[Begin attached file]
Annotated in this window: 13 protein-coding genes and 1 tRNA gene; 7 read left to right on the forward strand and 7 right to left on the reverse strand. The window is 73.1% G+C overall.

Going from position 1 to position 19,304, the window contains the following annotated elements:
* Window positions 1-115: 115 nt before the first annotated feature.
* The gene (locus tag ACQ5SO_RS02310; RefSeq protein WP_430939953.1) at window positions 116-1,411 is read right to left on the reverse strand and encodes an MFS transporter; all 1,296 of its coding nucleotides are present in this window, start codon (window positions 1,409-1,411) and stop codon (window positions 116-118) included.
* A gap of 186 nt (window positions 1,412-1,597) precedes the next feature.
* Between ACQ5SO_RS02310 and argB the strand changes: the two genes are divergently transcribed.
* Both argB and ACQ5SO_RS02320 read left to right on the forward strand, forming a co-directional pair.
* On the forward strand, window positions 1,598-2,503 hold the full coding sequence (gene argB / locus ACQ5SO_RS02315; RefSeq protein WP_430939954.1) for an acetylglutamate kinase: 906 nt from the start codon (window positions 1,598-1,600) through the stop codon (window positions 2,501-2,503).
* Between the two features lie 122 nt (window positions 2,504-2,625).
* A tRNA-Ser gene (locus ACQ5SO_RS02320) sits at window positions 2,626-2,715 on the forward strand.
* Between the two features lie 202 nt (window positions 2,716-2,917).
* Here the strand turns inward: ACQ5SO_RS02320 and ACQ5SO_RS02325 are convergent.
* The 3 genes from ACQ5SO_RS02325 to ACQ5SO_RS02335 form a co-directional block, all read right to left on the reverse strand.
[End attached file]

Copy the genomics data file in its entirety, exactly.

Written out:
Annotated in this window: 13 protein-coding genes and 1 tRNA gene; 7 read left to right on the forward strand and 7 right to left on the reverse strand. The window is 73.1% G+C overall.

Going from position 1 to position 19,304, the window contains the following annotated elements:
* Window positions 1-115: 115 nt before the first annotated feature.
* The gene (locus tag ACQ5SO_RS02310; RefSeq protein WP_430939953.1) at window positions 116-1,411 is read right to left on the reverse strand and encodes an MFS transporter; all 1,296 of its coding nucleotides are present in this window, start codon (window positions 1,409-1,411) and stop codon (window positions 116-118) included.
* A gap of 186 nt (window positions 1,412-1,597) precedes the next feature.
* Between ACQ5SO_RS02310 and argB the strand changes: the two genes are divergently transcribed.
* Both argB and ACQ5SO_RS02320 read left to right on the forward strand, forming a co-directional pair.
* On the forward strand, window positions 1,598-2,503 hold the full coding sequence (gene argB / locus ACQ5SO_RS02315; RefSeq protein WP_430939954.1) for an acetylglutamate kinase: 906 nt from the start codon (window positions 1,598-1,600) through the stop codon (window positions 2,501-2,503).
* Between the two features lie 122 nt (window positions 2,504-2,625).
* A tRNA-Ser gene (locus ACQ5SO_RS02320) sits at window positions 2,626-2,715 on the forward strand.
* Between the two features lie 202 nt (window positions 2,716-2,917).
* Here the strand turns inward: ACQ5SO_RS02320 and ACQ5SO_RS02325 are convergent.
* The 3 genes from ACQ5SO_RS02325 to ACQ5SO_RS02335 form a co-directional block, all read right to left on the reverse strand.